Treatments for Movement Disorders
The field of movement disorders has been revolutionized in recent years by tremendous growth in new diagnostic information, pharmacological and neurosurgical treatments, and a deeper understanding of motor control.
During early stages of Parkinson’s Disease and other movement disorders, oral medications can be remarkably effective in alleviating the worst symptoms. Some common classes of medication used to treat movement disorders are designed to counteract the loss of dopamine in the brain. All medications have side effects and vary in effectiveness among patients, so are carefully prescribed and monitored by the neurologist.
Neurologists medically manage symptoms until medications no longer work optimally or cause severe side effects. Typically, within about ten years, many patients begin developing large swings in their symptoms as chronic use of medications leads to abnormal, involuntary movements (dyskinesias). When this occurs, it becomes difficult to determine medications and dosages that will work optimally.
When you combine the skills and determination of a brain surgeon committed to medical progress, like Wael Asaad, MD, with the precision technology of the Globus Excelsius robot, you get the most advanced care anywhere. Learn how we treat movement disorders using this technology.
If symptoms do not respond well to medications or severely impair a patient’s quality of life, surgical treatment may be an option.
Deep Brain Stimulation
Deep Brain Stimulation (DBS) is a surgical procedure in which an electrode is implanted in the brain through a dime-sized hole in the skull. In some cases, electrodes are implanted on both sides of the brain when the patient’s condition affects movement on both sides of the body.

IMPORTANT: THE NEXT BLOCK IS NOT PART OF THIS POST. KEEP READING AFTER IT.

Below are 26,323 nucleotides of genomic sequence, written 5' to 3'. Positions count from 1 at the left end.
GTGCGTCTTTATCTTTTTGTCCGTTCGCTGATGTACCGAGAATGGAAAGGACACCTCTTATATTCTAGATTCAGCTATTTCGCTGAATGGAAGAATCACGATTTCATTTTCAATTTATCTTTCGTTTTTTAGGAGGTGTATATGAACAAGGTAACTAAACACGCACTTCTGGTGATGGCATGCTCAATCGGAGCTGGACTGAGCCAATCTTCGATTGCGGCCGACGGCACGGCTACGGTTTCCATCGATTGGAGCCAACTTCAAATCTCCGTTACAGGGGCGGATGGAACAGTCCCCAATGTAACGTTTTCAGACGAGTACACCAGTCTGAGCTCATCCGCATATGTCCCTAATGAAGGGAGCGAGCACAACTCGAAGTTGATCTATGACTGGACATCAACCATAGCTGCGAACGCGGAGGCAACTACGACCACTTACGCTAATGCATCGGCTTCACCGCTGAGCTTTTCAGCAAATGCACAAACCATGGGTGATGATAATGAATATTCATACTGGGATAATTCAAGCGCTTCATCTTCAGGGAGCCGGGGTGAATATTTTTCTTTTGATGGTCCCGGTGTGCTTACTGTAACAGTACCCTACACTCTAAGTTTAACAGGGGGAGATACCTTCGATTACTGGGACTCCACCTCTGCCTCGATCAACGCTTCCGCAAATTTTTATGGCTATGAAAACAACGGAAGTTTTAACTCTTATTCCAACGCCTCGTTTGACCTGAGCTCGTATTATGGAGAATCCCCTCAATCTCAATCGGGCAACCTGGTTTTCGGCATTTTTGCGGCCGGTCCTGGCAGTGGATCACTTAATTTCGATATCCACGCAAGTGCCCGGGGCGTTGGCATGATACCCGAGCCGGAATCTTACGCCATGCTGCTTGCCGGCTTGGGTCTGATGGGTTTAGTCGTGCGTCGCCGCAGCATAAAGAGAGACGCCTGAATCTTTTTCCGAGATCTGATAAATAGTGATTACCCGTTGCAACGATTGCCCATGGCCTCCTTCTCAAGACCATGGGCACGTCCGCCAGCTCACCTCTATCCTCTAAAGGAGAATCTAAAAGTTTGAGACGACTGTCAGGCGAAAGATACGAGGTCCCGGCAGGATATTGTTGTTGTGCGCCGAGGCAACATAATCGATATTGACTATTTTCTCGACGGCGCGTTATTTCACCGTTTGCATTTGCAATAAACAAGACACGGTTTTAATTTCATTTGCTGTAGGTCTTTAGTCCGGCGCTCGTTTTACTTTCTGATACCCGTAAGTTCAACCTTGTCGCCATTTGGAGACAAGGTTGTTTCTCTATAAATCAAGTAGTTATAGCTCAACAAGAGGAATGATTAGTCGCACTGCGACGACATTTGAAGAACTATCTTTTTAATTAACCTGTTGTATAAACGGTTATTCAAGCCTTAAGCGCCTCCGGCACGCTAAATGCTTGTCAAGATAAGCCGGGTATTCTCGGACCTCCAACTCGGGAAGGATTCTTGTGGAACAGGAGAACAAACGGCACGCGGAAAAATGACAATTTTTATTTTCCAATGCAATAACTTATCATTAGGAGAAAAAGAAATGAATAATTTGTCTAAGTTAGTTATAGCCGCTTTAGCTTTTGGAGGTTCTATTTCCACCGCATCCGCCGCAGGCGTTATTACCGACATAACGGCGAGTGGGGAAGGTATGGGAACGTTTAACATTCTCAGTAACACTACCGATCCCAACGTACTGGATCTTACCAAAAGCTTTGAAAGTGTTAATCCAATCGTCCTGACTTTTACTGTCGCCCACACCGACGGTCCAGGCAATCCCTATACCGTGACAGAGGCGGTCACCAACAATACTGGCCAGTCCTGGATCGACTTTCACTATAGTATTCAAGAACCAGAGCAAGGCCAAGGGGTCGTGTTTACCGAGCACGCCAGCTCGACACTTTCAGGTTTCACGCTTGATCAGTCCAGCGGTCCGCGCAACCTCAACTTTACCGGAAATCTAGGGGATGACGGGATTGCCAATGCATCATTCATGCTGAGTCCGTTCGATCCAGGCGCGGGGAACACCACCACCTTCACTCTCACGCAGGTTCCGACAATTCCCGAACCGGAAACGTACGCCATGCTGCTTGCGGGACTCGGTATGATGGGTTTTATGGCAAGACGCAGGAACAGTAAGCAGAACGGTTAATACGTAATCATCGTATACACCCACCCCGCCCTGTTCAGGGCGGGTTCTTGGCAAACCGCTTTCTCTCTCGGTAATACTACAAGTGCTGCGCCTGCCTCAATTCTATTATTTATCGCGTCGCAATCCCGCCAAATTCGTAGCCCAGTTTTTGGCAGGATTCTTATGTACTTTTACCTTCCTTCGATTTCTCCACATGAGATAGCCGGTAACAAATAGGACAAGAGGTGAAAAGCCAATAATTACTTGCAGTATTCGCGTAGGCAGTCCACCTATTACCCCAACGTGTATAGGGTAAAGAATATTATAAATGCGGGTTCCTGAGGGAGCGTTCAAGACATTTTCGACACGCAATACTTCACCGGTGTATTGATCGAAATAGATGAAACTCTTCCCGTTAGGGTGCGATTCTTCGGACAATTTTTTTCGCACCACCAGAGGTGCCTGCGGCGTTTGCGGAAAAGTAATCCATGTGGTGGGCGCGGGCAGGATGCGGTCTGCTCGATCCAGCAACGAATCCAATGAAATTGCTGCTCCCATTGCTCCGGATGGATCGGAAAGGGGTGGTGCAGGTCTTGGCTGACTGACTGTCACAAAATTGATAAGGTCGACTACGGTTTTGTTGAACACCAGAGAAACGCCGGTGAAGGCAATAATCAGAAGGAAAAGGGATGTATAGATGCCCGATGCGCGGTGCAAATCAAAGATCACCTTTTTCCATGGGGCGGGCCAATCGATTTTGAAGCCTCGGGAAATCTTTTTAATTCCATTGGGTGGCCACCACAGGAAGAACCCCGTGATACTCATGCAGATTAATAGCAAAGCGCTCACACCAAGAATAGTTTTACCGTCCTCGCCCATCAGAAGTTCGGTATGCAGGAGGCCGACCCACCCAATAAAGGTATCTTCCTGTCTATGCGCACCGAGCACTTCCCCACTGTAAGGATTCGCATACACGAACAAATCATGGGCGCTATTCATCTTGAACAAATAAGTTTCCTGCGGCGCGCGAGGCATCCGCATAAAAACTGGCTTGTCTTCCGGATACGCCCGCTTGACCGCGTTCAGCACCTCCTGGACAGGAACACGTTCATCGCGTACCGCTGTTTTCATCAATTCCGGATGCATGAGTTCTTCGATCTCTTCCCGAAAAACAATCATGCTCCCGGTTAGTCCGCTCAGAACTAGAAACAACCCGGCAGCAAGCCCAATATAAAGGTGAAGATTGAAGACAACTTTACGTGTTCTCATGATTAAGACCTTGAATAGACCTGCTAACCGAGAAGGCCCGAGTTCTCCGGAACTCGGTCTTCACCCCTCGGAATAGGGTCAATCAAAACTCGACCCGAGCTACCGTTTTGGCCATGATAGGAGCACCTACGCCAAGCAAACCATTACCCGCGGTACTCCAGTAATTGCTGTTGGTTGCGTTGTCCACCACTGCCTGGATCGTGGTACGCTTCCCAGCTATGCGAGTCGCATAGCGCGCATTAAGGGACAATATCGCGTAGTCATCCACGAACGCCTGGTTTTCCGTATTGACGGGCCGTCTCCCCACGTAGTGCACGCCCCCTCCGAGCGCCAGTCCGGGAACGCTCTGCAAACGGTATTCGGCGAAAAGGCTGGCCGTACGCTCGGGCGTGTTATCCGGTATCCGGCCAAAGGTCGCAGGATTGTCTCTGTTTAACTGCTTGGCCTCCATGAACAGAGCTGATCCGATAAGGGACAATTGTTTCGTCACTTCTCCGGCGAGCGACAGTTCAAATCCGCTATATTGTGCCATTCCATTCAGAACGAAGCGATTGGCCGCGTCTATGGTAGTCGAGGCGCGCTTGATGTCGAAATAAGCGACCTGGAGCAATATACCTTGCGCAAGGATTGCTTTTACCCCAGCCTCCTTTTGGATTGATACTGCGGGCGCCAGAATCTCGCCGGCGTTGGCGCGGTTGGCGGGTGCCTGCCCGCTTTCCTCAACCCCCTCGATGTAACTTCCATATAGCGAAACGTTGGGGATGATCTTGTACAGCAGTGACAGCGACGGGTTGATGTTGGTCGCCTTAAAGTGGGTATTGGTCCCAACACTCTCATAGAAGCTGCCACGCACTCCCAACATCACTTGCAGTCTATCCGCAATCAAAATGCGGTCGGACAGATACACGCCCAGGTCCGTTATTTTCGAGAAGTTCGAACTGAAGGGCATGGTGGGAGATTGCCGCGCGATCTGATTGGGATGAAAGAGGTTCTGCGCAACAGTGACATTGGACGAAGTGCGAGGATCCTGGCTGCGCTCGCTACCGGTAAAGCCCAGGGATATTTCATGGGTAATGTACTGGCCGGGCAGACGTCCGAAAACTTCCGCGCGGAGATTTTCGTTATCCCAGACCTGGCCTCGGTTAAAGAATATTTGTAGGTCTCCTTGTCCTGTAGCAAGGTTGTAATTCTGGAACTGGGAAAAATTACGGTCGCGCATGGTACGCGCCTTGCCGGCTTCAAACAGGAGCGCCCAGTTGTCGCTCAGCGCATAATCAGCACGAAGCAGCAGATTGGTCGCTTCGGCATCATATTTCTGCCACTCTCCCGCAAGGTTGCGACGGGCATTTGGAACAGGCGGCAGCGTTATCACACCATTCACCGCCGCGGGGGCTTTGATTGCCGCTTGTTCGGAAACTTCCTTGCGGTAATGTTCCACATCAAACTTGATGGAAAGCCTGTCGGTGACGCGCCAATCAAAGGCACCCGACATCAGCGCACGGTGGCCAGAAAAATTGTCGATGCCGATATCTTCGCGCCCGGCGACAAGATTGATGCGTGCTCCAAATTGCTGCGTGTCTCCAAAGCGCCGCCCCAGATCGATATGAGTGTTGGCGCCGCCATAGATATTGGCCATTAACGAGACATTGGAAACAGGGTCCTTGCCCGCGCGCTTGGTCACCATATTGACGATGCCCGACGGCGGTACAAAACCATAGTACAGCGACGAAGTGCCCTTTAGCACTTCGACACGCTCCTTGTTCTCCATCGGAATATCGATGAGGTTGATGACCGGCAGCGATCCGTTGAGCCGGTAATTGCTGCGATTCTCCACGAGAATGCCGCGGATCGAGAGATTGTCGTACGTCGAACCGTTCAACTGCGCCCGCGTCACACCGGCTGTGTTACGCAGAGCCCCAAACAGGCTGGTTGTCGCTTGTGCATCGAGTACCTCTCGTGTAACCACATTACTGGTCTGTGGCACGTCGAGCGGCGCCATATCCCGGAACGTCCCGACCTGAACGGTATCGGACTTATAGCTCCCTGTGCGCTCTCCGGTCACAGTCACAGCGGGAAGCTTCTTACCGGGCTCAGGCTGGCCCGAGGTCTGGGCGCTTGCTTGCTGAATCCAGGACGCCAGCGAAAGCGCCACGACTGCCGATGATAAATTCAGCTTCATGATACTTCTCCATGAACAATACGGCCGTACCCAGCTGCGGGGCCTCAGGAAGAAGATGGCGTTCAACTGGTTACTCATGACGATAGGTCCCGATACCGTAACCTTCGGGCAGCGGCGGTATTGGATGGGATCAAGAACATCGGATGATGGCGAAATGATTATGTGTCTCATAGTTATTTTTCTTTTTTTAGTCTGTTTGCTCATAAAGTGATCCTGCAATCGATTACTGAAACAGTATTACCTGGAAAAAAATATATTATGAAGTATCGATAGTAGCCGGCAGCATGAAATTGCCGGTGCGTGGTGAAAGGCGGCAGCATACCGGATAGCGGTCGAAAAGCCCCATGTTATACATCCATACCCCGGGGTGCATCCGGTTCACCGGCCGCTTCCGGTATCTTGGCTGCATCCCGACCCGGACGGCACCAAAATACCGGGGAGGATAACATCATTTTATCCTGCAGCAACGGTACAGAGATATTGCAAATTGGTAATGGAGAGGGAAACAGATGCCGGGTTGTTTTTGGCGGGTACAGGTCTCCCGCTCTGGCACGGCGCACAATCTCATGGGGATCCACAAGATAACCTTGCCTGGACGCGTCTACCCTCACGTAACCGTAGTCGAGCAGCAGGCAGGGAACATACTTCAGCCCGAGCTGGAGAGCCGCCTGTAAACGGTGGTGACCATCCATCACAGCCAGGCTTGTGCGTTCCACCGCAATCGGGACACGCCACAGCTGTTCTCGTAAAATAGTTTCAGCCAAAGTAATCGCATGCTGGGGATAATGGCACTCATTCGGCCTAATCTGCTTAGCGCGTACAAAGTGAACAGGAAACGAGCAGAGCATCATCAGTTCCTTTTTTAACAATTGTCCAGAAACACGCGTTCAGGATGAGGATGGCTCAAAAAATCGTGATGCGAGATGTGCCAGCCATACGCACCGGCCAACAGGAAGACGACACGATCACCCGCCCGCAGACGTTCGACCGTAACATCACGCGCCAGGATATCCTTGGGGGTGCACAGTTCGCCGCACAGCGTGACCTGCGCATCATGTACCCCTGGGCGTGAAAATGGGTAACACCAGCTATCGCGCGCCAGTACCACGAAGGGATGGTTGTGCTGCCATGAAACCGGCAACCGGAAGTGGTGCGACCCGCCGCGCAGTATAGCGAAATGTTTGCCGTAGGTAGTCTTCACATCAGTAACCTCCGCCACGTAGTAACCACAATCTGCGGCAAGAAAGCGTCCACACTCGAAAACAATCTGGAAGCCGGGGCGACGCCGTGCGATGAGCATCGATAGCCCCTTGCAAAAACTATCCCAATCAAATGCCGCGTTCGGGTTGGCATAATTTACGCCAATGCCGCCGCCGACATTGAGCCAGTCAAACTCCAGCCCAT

An extension wire is then attached and connected to a pacemaker-like device, called an implantable pulse generator, that contains the battery and the micro-electronic device for delivering electrical stimulation. The pulse generator is implanted in the chest or abdomen and is later programmed monthly in the neurologist’s clinic to deliver electric current to the targeted brain tissue. This current works to block the faulty signals that cause tremors and other movement-related symptoms of Parkinson’s Disease, essential tremor, and other neurological conditions.
Optimal DBS programming settings are typically achieved in about three months but can sometimes require up to six months of adjustments. The entire DBS system is placed under the skin and is not visible beyond a slight bulge.
Focused ultrasound is an incisionless procedure to treat tremors and aspects of movement disorders such as Parkinson's Disease.
Focused Ultrasound (FUS) is a new neurosurgical technology that uses ultrasound waves to create a small ablation to disrupt the brain activity that causes tremor. Focused beams of ultrasound energy are used to target and heat specific circuits of the brain. An MRI is used to monitor the temperature of the target location while energy is delivered.
First, low energy is delivered to disrupt abnormal brain activity. When the tremor is reduced or eliminated, the temperature is then increased so that the target can be ablated, disrupting the circuit responsible for the tremor. FUS is most beneficial for those with tremor on only one side of the body, or whose quality of life will be greatly improved with one side treated.
Another treatment for Parkinson’s Disease is Duopa therapy, which is a gel infusion of carbidopa/levodopa delivered directly into the intestine through a percutaneous gastrojejunostomy (PEG-J). The tubing goes into the intestine, while the pump and cassette containing the medication is outside the body.
Treatment options are determined by which symptoms are being addressed and a patient’s other medical and cognitive factors.